This past week my 4-year old son Matthew and I went over my parents house for dinner. Matthew chose not to eat dinner and even though he was warned he would not get dessert, he defiantly chose not to eat.
A bold choice for a 4-year old, to not eat dinner even when dessert is yummy homemade cupcakes.
As the rest of us ate our cupcakes, poor little Matthew started to cry. His crying was indeed a heartbreaking moment when the child suffers the consequence of his action. But to give into him would be worse than his tears (almost). So I took him in the next room, and we talked about why he needed to eat dinner before eating dessert.
I’m quite sure my argument didn’t hold much water, but he did seem to get the concept that no dinner = no dessert. So we made a bargain that I would put together his dinner again (this point had long cleared the table), and if he ate it, he could have a cupcake.
Matthew agreed and ate everything on his plate. I knew he wanted the cupcake next, so I got up to get it. And this is when Matthew started giving me some valuable marketing lessons.
He said, “Go ask Mom-Mom if I can have my cupcake now. And if she says no, keep asking her until she says yes.”
The profundity of this comment oddly struck me. Here a 4-year old child understood and implemented advanced marketing techniques, the kind I have spent thousands of dollars to learn over the last few years. The type of marketing I have struggled with because I don’t want to be annoying or bother anyone. He knew the marketing techniques instinctively.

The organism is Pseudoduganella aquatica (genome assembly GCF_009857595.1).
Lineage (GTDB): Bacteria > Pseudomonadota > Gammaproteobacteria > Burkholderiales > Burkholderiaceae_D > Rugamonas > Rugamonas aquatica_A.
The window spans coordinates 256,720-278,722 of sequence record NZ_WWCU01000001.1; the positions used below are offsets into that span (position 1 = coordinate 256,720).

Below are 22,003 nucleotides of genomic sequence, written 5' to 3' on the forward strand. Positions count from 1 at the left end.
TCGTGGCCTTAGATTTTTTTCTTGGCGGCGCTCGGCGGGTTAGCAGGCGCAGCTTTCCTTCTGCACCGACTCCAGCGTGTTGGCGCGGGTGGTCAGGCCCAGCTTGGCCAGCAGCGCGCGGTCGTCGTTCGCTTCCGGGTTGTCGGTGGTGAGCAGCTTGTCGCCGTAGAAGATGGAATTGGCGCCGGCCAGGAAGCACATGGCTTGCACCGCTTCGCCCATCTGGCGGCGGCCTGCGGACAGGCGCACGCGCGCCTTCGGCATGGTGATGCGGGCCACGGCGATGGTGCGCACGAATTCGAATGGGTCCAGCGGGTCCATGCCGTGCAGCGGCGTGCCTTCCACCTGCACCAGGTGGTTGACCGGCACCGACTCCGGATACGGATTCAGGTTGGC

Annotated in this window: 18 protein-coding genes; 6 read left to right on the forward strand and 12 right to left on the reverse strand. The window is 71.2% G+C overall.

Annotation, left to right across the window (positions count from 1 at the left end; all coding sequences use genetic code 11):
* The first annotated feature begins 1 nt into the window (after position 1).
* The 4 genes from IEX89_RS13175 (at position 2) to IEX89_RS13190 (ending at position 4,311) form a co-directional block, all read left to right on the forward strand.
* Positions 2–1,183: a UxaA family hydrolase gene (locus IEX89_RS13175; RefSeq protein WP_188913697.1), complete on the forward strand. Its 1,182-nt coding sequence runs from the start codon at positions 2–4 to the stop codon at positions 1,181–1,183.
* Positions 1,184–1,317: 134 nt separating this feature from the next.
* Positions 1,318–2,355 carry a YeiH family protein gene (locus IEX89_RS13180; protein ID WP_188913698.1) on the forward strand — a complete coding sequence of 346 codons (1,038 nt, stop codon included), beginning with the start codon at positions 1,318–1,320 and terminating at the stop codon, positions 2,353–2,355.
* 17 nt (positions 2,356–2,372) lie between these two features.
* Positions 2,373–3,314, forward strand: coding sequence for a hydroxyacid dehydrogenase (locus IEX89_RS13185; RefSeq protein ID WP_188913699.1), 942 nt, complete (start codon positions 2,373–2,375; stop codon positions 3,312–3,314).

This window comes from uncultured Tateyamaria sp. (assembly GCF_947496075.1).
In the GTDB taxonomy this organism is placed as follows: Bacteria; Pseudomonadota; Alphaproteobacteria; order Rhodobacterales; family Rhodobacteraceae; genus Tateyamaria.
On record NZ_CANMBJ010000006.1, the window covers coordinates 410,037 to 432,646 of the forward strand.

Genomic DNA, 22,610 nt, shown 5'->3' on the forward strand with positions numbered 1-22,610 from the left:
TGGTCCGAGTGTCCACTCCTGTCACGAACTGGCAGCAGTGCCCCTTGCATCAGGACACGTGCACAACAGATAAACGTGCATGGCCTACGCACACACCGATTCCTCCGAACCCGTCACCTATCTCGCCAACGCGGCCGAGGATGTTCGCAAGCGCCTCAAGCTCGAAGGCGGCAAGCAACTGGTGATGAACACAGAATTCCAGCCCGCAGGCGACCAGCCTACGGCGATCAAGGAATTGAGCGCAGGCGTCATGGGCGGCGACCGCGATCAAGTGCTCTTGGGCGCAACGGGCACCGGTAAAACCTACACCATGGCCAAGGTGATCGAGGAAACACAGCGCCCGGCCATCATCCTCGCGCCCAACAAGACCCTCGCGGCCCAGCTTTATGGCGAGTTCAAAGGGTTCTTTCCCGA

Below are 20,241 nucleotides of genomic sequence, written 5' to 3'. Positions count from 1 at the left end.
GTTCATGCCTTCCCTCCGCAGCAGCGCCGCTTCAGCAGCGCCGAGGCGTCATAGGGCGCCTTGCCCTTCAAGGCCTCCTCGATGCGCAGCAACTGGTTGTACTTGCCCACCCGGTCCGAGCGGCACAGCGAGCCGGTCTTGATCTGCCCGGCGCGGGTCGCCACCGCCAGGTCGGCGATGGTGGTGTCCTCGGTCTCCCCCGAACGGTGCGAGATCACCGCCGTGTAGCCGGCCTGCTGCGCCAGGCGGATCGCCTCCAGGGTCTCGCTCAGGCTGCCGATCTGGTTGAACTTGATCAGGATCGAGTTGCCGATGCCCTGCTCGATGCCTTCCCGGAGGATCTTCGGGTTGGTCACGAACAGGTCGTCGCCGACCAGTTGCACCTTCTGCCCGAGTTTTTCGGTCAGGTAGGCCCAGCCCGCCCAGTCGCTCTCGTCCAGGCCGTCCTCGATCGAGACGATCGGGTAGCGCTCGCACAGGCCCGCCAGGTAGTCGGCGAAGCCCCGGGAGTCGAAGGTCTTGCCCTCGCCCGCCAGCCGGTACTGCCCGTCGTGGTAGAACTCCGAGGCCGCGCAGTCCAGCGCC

And so do most young kids. If you want to learn anything about marketing and negotiating, hang out in a preschool. It’s not until a couple of years later that we get our instincts beaten out of us so that we submit to cattle herding.
The lesson that Matthew taught me for free (that I had already spent thousands to learn and then chose to ignore the advice) is simply this:
If you want something, you believe in something; you need to do everything in your power to make sure you get it done. Being persistent pays off. Don’t try something once or for a couple of weeks and then declare it doesn’t work.
What if you persisted at something for months or an entire year? Where would you be if you focus your energy on an idea for a whole year? When your mind says, “I don’t feel like it today,” but you persist anyone until you overcome your procrastination. Where would you be with this kind of persistence?
You might be enjoying your proverbial cupcake right now.